Source: Spoon & Tamago
For the past several years, Japanese botanical artist Makoto Azuma has been experimenting with flowers in a way that delicately balances the natural and unnatural. For his ongoing series “Bloom” he’s launched bouquets of flowers into space and floated them in the middle of the sea. But the artist, whose work often deals with the ephemeral nature of his subject matter, has frozen flowers in blocks of ice and placed them at the center of decommissioned power plants. His latest endeavor was to plunge bouquets and a bonsai into the least explored part of this planet: the bottom of the sea.
Three years of planning – both in building equipment and obtaining government permits – came to fruition this summer when, in late August, Azuma sailed out into the Suruga bay. His team of 15 proceeded to plunge 4 exquisite bouquets of flowers and one bonsai 2000 meters, or a little more than 1 mile, down to the sea floor. Each plant was secured in the center of a steel-infused plastic frame that was also equipped with lights and photographic equipment.
“In contrast to the bright summer daylight at the foot of Mount Fuji, the flowers will be swallowed
Source: Spoon & Tamago
Before department stores and convenient stores became one-stop shopping destinations, a highly fragmented industry of local, family run shops thrived throughout Japan. And to advertise their business, merchants would frequently spend significant sums of money on kanban: signs that would be displayed prominently outside the shop that would convey prestige and reliability to customers.
The front and back of a kanban for a greengrocer (late 19th century). It features large daikon radishes as its primary advertising image
To create what was essentially a form of traditional advertising , merchants would hire skilled craftsman known as kanban-shi who would hand-carve the signs using wood, bamboo, iron, fabric and sometimes even stone. The kanban typically took on an enlarged shape or form of whatever the merchant was dealing in. And the images were often accompanied by elegant calligraphy.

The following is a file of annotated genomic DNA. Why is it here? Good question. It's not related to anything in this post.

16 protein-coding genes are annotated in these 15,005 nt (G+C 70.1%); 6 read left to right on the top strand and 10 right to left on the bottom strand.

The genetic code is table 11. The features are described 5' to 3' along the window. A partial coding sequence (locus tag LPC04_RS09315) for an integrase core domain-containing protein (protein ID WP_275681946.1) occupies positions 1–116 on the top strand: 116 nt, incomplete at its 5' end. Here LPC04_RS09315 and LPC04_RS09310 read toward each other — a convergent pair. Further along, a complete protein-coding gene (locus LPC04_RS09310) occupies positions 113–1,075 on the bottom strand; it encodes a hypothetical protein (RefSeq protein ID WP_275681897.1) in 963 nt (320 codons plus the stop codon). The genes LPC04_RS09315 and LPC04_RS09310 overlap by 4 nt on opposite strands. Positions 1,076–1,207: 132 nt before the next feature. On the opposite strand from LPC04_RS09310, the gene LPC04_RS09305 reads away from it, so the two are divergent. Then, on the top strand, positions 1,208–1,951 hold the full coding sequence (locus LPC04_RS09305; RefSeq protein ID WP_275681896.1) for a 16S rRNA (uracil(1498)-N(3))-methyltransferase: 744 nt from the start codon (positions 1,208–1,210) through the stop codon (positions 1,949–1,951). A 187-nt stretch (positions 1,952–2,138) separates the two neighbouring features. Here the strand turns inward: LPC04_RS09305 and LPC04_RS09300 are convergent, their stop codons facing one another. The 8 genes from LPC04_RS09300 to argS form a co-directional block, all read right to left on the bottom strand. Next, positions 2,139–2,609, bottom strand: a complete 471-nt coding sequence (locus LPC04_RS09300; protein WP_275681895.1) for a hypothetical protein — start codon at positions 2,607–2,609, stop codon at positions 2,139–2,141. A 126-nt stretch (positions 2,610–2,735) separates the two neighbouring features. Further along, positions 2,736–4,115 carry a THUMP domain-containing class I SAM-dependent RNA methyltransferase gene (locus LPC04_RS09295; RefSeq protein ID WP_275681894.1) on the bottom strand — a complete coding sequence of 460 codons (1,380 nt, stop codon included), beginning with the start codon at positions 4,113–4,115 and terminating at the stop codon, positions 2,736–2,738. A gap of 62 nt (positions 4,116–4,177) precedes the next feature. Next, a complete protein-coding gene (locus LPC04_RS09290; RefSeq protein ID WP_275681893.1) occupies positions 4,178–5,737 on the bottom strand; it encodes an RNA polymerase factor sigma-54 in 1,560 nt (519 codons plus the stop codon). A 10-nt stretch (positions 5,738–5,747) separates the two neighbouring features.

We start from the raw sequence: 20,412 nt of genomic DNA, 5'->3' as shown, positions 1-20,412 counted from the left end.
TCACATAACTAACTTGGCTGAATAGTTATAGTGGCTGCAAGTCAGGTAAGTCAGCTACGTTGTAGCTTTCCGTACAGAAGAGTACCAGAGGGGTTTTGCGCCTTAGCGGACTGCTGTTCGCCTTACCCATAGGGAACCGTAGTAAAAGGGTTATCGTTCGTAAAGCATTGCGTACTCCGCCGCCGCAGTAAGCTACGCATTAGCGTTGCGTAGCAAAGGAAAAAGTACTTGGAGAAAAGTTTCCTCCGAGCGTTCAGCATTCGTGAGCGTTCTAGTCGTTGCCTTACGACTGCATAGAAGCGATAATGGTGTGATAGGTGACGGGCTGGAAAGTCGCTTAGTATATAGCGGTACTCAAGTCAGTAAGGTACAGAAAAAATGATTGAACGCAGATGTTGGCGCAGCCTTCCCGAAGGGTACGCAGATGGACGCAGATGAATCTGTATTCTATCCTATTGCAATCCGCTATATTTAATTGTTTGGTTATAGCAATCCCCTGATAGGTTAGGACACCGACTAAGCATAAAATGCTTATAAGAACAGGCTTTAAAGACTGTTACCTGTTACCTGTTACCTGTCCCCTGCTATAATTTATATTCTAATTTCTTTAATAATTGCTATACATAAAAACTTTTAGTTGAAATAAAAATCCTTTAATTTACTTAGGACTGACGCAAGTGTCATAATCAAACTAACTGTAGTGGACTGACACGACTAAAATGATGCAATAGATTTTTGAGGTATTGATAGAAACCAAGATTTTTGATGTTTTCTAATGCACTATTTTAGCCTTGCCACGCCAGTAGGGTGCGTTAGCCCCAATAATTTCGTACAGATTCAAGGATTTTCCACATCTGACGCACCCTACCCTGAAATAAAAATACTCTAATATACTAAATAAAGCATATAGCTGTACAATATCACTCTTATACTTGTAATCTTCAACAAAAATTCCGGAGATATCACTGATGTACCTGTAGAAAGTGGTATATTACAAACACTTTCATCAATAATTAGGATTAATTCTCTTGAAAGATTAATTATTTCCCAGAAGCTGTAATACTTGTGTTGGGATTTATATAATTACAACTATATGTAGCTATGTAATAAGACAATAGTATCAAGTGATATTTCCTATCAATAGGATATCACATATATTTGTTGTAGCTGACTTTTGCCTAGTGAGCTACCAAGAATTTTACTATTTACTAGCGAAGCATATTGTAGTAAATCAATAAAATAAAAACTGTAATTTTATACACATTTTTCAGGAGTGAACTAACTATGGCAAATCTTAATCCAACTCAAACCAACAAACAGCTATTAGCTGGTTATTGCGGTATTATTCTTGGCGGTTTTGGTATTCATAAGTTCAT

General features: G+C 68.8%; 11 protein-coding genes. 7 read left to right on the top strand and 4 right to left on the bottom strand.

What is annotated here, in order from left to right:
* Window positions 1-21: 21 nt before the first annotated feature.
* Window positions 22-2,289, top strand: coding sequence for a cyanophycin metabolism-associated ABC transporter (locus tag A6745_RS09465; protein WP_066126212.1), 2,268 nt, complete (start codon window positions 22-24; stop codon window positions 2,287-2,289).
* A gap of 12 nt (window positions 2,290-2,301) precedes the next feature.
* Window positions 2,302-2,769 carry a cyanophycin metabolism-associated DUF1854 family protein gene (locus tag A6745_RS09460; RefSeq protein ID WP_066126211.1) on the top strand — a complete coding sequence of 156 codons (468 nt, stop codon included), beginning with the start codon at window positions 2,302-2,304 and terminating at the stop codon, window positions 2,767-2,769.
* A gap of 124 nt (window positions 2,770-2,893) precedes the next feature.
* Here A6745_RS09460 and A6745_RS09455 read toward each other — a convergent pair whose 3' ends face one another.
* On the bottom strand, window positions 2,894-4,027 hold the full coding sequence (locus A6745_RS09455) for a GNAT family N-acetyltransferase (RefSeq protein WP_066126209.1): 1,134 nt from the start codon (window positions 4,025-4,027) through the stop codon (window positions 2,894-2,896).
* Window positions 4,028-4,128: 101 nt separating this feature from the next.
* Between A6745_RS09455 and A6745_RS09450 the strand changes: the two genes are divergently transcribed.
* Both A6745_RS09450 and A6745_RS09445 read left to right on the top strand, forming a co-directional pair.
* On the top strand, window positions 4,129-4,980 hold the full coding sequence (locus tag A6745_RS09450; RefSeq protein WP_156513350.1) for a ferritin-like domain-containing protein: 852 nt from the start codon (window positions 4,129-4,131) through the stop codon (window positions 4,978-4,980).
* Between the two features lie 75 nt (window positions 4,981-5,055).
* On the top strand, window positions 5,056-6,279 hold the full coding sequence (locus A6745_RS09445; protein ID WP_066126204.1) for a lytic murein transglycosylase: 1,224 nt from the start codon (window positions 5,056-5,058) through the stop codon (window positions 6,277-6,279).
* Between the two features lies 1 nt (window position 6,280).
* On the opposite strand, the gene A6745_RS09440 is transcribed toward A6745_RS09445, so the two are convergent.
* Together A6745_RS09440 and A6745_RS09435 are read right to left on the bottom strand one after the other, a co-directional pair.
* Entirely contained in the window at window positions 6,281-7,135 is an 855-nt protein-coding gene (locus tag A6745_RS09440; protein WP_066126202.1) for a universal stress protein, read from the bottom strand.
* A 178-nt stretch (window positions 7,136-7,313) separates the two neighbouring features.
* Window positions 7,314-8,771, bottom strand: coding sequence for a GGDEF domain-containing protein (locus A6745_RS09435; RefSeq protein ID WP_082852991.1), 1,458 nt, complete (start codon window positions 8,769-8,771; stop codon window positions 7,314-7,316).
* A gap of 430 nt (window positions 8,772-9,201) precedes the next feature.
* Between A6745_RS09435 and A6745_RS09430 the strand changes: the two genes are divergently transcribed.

Kanban is currently viewable in the form of an exhibition at the Mingei International Museum in San Diego. And you can see more pictures from the exhibition on Hyperallergic. Kanban was also released in the form of a book – a “176-page hardbound publication by Guest Curator Alan Scott Pate, with 155 illustrations and over 50 kanban represented.” It’s available here for $49.50.
Kanban for Thread Shop (19th century). This kanban depicts an oversize ito waku or skein with seven bands of colored thread to advertise a thread shop.
Kanban for a blade shop (late 19th century). Exceptionally fashioned out of thick paper set in a wooden frame, this kanban presents approximately forty finely painted types of hand tools and blades
<img src="http://www.spoon-tamago.com/wp-content/uploads/2017/09/Kanban-Japanese-Store-Signs-6.jpg" alt="" width="720" height="1051" srcset="http://www.spoon-tamago.com/wp-content/uploads/2017/09/Kanban-Japanese-Store-Signs-6.jpg 720w, http://www.spoon-tamago.com/wp-content/uploads/2017/09/Kanban-Japanese-Store-Signs-6-137×200.jpg …continue reading
Most people do not really know Geishas beyond their elaborate kimonos. Many can recognize one from a mile away, but past the white make-up and the intricate hairstyle, there is very little that is known about them. They have always lived their lives like enigmas, but there is more to these women than meets the eye. We take a closer look at the very intriguing world of Geishas and Geishas-in-Training, the Maikos.